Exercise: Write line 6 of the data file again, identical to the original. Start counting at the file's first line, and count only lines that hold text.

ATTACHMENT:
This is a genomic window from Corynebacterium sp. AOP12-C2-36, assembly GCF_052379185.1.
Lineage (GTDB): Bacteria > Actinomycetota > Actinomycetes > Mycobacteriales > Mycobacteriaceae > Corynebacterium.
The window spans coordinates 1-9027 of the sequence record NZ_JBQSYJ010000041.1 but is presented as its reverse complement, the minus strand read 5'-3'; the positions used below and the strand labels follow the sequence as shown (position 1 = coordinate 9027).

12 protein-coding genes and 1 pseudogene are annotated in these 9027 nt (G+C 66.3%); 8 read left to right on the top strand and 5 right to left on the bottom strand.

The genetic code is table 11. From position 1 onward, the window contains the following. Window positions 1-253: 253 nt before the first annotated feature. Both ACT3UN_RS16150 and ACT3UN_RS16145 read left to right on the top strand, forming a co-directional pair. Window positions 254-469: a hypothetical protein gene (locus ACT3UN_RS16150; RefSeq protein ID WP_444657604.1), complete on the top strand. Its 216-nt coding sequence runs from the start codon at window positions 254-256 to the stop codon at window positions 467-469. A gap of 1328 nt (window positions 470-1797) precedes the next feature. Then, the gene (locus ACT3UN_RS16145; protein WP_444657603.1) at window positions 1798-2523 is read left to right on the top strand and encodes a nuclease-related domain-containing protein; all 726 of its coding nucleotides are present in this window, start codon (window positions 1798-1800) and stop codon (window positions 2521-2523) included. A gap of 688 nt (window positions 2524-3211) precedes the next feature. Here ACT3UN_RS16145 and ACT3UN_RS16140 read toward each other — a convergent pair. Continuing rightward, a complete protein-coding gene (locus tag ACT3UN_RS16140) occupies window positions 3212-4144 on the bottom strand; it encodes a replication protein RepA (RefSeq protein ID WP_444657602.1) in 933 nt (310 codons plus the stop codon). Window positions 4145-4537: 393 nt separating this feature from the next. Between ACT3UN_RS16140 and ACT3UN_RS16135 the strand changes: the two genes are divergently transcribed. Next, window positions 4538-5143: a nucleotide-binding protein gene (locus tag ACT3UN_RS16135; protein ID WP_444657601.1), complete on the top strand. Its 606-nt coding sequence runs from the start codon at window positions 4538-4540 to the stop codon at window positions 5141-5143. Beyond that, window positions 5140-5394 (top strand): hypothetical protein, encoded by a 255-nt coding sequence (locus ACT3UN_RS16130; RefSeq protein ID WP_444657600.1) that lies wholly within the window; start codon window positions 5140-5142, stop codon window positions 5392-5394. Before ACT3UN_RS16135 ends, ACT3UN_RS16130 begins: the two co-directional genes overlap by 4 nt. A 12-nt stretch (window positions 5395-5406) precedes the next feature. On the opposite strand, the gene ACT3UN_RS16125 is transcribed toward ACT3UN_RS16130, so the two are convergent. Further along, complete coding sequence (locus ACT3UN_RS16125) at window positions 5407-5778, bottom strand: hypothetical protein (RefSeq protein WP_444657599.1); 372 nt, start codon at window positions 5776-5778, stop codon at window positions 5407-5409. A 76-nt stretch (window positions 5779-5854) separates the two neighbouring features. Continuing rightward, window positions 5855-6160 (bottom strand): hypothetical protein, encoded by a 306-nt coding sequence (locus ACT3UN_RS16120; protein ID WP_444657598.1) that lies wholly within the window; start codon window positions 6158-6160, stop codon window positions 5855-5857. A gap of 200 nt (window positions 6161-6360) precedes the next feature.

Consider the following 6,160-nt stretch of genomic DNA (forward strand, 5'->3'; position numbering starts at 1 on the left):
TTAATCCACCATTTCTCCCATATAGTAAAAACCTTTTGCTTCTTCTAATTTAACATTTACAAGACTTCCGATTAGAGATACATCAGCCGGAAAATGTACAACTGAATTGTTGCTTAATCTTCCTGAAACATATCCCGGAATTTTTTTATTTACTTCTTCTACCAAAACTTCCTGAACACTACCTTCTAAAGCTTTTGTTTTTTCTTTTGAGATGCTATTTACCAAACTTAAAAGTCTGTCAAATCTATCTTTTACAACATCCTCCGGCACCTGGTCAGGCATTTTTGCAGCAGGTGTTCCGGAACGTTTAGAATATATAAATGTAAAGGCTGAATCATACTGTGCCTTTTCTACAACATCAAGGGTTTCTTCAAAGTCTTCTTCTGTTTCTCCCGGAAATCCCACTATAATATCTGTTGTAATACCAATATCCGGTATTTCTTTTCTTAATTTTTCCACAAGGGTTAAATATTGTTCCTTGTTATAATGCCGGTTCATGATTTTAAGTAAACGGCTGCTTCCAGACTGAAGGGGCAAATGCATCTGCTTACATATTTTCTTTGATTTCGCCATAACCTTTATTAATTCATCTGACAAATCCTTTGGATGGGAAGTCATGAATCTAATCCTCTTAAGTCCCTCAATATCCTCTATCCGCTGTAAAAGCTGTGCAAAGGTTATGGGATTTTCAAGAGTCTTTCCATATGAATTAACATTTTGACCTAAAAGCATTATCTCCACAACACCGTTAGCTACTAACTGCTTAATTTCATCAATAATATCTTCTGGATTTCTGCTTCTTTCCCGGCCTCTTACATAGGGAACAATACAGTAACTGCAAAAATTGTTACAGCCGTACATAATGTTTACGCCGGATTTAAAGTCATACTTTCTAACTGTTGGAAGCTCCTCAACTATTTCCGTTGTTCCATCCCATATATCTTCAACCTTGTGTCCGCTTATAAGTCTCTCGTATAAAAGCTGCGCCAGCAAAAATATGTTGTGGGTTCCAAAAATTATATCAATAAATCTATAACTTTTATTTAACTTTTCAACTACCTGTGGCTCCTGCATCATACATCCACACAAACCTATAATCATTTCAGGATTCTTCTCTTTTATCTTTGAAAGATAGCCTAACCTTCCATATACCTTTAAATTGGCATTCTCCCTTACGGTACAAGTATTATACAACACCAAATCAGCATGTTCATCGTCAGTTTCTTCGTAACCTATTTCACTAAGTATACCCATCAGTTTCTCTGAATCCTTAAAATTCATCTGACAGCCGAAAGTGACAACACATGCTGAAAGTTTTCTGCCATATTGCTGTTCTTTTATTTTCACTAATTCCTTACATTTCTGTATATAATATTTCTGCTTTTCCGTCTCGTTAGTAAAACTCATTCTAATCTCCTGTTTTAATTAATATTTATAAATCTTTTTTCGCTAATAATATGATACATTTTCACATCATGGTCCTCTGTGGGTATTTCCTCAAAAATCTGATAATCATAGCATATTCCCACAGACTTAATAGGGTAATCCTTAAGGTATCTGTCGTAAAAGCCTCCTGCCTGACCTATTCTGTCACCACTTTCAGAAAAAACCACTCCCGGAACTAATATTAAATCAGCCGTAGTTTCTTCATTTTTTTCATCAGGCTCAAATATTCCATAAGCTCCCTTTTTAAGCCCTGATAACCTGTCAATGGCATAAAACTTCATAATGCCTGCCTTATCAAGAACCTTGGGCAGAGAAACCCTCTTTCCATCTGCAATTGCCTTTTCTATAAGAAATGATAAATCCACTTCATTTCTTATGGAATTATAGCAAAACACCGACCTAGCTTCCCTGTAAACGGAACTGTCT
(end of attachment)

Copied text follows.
Consider the following 6,160-nt stretch of genomic DNA (forward strand, 5'->3'; position numbering starts at 1 on the left):